Here’s the Fibonacci sequence, where each term (after the first two) is created by adding the two previous numbers:

1, 1, 2, 3, 5, 8, 13, 21, 34, __55__, 89, 144, 233, 377, 610, 987, 1597, 2584, 4181, 6765...

In “Fib and Let Tri”, I described how my eye was caught by 55, which is a palindrome, reading the same backwards and forwards. “Were there any other Fibonacci palindromes?” I wondered. So I looked to see. Now my eye has been caught by 55 again, but for another reason. It should be easy to spot another interesting aspect to 55 when the Fibonacci numbers are set out like this:

fib(1) = 1

fib(2) = 1

fib(3) = 2

fib(4) = 3

fib(5) = 5

fib(6) = 8

fib(7) = 13

fib(8) = 21

fib(9) = 34

fib(10) = 55

fib(11) = 89

fib(12) = 144

fib(13) = 233

fib(14) = 377

fib(15) = 610

fib(16) = 987

fib(17) = 1597

fib(18) = 2584

fib(19) = 4181

fib(20) = 6765

[...]

55 is fib(10), the 10th Fibonacci number, and 5+5 = 10. That is, digsum(fib(10)) = 10. What other Fibonacci numbers work like that? I soon found some and confirmed my answer at the *Online Encyclopedia of Integer Sequences*:

1, 5, 10, 31, 35, 62, 72, 175, 180, 216, 251, 252, 360, 494, 504, 540, 946, 1188, 2222 — A020995 at *OEIS*

And that seems to be the lot, according to the *OEIS*. In base 10, at least, but why stop at base 10? When I looked at base 11, the numbers of digsum(fib(k)) = k didn’t stop coming, because I couldn’t take the Fibonacci numbers very high on my computer. But the *OEIS* gives a much longer list, starting like this:

1, 5, 13, 41, 53, 55, 60, 61, 90, 97, 169, 185, 193, 215, 265, 269, 353, 355, 385, 397, 437, 481, 493, 617, 629, 630, 653, 713, 750, 769, 780, 889, 905, 960, 1013, 1025, 1045, 1205, 1320, 1405, 1435, 1501, 1620, 1650, 1657, 1705, 1735, 1769, 1793, 1913, 1981, 2125, 2153, 2280, 2297, 2389, 2413, 2460, 2465, 2509, 2533, 2549, 2609, 2610, 2633, 2730, 2749, 2845, 2893, 2915, 3041, 3055, 3155, 3209, 3360, 3475, 3485, 3521, 3641, 3721, 3749, 3757, 3761, 3840, 3865, 3929, 3941, 4075, 4273, 4301, 4650, 4937, 5195, 5209, 5435, 5489, 5490, 5700, 5917, 6169, 6253, 6335, 6361, 6373, 6401, 6581, 6593, 6701, 6750, 6941, 7021, 7349, 7577, 7595, 7693, 7740, 7805, 7873, 8009, 8017, 8215, 8341, 8495, 8737, 8861, 8970, 8995, 9120, 9133, 9181, 9269, 9277, 9535, 9541, 9737, 9935, 9953, 10297, 10609, 10789, 10855, 11317, 11809, 12029, 12175... — A020995 at *OEIS*

The list ends with 1636597 = A18666[b11] and the *OEIS* says that 1636597 almost certainly completes the list. According to David C. Terr’s paper “On the Sums of Fibonacci Numbers” (pdf), published in the *Fibonacci Quarterly* in 1996, the estimated digit-sum for the k-th Fibonacci number in base b is given by the formula (b-1)/2 * k * log(b,φ), where log(b,φ) is the logarithm in base b of the golden ratio, 1·61803398874… Terr then notes that the simplified formula (b-1)/2 * log(b,φ) gives the estimated average ratio digsum(fib(k)) / k in base b. Here are the estimates for bases 2 to 20:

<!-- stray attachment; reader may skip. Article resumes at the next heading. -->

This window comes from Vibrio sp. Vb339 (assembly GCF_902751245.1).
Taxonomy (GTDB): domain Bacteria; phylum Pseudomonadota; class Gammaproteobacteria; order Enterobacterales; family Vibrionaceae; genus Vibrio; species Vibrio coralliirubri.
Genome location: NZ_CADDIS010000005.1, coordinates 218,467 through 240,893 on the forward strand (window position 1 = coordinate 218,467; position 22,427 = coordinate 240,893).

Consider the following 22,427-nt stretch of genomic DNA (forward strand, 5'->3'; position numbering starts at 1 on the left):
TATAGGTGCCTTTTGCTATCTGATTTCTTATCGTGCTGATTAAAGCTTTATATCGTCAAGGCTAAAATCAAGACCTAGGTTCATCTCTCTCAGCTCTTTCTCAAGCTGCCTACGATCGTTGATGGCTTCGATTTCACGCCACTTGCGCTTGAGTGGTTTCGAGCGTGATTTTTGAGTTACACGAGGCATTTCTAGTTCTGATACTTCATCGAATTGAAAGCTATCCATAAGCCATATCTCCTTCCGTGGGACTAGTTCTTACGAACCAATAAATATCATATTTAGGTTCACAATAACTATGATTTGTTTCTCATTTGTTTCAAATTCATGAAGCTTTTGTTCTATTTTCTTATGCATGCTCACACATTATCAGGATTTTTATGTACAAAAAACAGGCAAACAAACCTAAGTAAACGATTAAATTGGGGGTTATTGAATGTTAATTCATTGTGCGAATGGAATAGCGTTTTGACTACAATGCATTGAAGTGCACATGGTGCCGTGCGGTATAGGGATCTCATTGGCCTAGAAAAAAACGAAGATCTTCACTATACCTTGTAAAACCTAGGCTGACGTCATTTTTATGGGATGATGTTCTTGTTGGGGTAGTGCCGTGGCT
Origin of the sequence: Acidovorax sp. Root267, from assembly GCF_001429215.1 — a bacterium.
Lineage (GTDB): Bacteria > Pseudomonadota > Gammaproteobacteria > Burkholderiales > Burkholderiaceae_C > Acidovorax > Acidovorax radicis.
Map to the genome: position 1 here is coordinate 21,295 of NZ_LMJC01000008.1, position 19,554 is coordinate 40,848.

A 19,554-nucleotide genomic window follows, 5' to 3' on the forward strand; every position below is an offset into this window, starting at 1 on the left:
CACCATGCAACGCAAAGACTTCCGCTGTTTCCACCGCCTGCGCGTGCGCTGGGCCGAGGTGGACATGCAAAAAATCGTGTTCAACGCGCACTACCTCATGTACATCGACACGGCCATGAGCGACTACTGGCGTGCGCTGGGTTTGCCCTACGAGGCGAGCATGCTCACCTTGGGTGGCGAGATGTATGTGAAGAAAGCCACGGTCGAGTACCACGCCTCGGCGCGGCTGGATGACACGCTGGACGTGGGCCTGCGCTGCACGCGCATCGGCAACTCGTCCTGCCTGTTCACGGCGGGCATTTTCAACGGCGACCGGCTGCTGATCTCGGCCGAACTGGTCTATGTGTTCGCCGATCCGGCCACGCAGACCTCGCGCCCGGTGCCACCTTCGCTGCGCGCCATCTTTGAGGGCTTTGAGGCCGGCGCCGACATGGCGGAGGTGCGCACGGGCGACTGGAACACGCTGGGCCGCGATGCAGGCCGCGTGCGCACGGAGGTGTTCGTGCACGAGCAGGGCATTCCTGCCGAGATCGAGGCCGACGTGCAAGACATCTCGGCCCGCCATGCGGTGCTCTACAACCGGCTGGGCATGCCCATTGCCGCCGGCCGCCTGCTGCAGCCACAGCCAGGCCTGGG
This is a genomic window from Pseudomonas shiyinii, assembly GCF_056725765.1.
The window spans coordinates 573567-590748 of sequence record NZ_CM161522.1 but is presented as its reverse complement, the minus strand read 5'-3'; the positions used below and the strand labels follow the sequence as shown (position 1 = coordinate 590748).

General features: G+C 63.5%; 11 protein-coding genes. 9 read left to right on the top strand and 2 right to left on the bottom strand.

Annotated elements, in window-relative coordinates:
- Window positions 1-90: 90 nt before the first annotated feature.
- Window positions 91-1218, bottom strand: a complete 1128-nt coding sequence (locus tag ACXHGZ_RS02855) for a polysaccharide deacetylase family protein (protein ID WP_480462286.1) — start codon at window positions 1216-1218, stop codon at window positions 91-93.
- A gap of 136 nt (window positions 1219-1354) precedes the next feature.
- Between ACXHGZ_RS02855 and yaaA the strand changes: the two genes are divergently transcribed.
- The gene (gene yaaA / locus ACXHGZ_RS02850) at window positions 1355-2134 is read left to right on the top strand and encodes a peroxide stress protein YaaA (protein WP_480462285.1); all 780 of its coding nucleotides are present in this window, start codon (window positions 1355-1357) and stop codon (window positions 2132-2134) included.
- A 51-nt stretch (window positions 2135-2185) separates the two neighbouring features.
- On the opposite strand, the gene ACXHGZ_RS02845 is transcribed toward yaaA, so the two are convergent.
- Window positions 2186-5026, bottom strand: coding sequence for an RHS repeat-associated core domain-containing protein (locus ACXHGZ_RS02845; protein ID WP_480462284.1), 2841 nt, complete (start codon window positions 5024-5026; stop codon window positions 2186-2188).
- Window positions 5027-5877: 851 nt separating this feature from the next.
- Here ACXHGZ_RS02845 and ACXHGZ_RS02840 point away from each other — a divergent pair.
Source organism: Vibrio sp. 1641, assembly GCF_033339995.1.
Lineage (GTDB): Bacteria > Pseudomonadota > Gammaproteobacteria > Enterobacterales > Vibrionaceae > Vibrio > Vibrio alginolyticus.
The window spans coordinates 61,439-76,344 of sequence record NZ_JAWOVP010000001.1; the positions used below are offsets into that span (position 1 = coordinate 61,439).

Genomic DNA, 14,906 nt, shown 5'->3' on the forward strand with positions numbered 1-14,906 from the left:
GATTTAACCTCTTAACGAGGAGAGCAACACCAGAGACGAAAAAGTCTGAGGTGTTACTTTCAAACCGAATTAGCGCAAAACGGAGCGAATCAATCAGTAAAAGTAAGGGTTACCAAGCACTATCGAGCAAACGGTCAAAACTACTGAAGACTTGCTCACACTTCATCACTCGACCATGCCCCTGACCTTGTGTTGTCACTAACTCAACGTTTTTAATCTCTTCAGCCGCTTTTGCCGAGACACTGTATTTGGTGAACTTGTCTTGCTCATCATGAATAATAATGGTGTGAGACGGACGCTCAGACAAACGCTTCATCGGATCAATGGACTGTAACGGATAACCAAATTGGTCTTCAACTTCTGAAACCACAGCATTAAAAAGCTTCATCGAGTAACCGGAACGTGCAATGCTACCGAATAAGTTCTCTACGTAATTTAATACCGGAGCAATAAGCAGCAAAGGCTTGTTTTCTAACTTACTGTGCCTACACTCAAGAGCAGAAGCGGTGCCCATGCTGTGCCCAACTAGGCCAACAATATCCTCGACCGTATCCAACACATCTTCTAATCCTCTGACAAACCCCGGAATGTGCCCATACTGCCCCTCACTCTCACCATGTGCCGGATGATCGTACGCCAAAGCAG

b02 = 0.3471209568153086...

b03 = 0.4380178794859424...

b04 = 0.5206814352229629...

b05 = 0.5979874356654401...

b06 = 0.6714235829697111...

b07 = 0.7418818776805580...

b08 = 0.8099488992357201...

b09 = 0.8760357589718848...

b10 = 0.9404443811249043...

b11 = 1.0034045909311624...

b12 = 1.0650963641043091...

b13 = 1.1256639207937723...

b14 = 1.1852250528196852...

b15 = 1.2438775226715552...

b16 = 1.3017035880574074...

b17 = 1.3587732842474014...

b18 = 1.4151468584732730...

b19 = 1.4708766105122322...

b20 = 1.5260083080264088...

In base 2, you can expect digsum(fib(k)) to be much smaller than k; in base 20, you can expect digsum(fib(k)) to be much larger. But as you can see, the estimate for base 11, 1.0034045909311624…, is very nearly 1. That’s why base 11 produces so many results for digsum(fib(k)) = k, because only a slight deviation from the estimate might create a perfect ratio of 1 for digsum(fib(k)) / k, i.e. digsum(fib(k)) = k. But in the end the results run out in base 11 too, because as k gets higher and fib(k) gets bigger, the estimate becomes more and more accurate and digsum(fib(k)) > k. With lower k, digsum(fib(k)) can easily fall below k or match k. That happens in other bases, but because their estimates are further from 1, results for digsum(fib(k)) = k run out much more quickly.

To see this base behavior represented visually, I’ve created Ulam-like spirals for k using three colors: blue for digsum(fib(k)) < k, yellow for digsum(fib(k)) > k, and red for digsum(fib(k)) = k (with the green square at the center representing fib(1) = 1). As you can see below, the spiral for base 11 immediately stands out. It’s motley, not dominated by blue or yellow like the other spirals:

Spiral for digsum(fib(k)) in base 9

(blue for digsum(fib(k)) < k, yellow for digsum(fib(k)) > k, red for digsum(fib(k)) = k, green for fib(1))

Spiral for digsum(fib(k)) in base 10

Spiral for digsum(fib(k)) in base 11 — a motley view of blue, yellow and red

Spiral for digsum(fib(k)) in base 12

Spiral for digsum(fib(k)) in base 13

Finally, here are spirals at higher and higher resolution for digsum(fib(k)) = k in base 11:

digsum(fib(k)) = k in base 11 (low resolution)

(green square is fib(1))

digsum(fib(k)) = k in base 11 (x2 resolution)

digsum(fib(k)) = k in base 11 (x4)

digsum(fib(k)) = k in base 11 (x8)

digsum(fib(k)) = k in base 11 (x16)

digsum(fib(k)) = k in base 11 (x32)

digsum(fib(k)) = k in base 11 (x64)

digsum(fib(k)) = k in base 11 (x128)

digsum(fib(k)) = k in base 11 (animated)